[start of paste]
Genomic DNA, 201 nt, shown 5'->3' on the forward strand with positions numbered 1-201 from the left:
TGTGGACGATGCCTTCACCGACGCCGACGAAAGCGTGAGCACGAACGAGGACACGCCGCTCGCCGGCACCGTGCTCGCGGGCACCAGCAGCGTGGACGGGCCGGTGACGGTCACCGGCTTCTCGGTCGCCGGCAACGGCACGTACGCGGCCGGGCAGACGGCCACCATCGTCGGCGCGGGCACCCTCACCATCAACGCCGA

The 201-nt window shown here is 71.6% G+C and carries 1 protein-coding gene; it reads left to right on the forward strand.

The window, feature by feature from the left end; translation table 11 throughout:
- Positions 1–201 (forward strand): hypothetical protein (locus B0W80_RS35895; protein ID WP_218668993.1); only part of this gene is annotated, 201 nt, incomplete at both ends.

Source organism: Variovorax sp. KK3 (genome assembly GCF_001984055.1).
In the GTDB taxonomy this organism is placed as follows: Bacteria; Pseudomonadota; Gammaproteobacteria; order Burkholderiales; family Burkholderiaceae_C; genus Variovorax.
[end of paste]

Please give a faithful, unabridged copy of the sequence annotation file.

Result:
Genomic DNA, 201 nt, shown 5'->3' on the forward strand with positions numbered 1-201 from the left:
TGTGGACGATGCCTTCACCGACGCCGACGAAAGCGTGAGCACGAACGAGGACACGCCGCTCGCCGGCACCGTGCTCGCGGGCACCAGCAGCGTGGACGGGCCGGTGACGGTCACCGGCTTCTCGGTCGCCGGCAACGGCACGTACGCGGCCGGGCAGACGGCCACCATCGTCGGCGCGGGCACCCTCACCATCAACGCCGA

The 201-nt window shown here is 71.6% G+C and carries 1 protein-coding gene; it reads left to right on the forward strand.

The window, feature by feature from the left end; translation table 11 throughout:
- Positions 1–201 (forward strand): hypothetical protein (locus B0W80_RS35895; protein ID WP_218668993.1); only part of this gene is annotated, 201 nt, incomplete at both ends.

Source organism: Variovorax sp. KK3 (genome assembly GCF_001984055.1).
In the GTDB taxonomy this organism is placed as follows: Bacteria; Pseudomonadota; Gammaproteobacteria; order Burkholderiales; family Burkholderiaceae_C; genus Variovorax.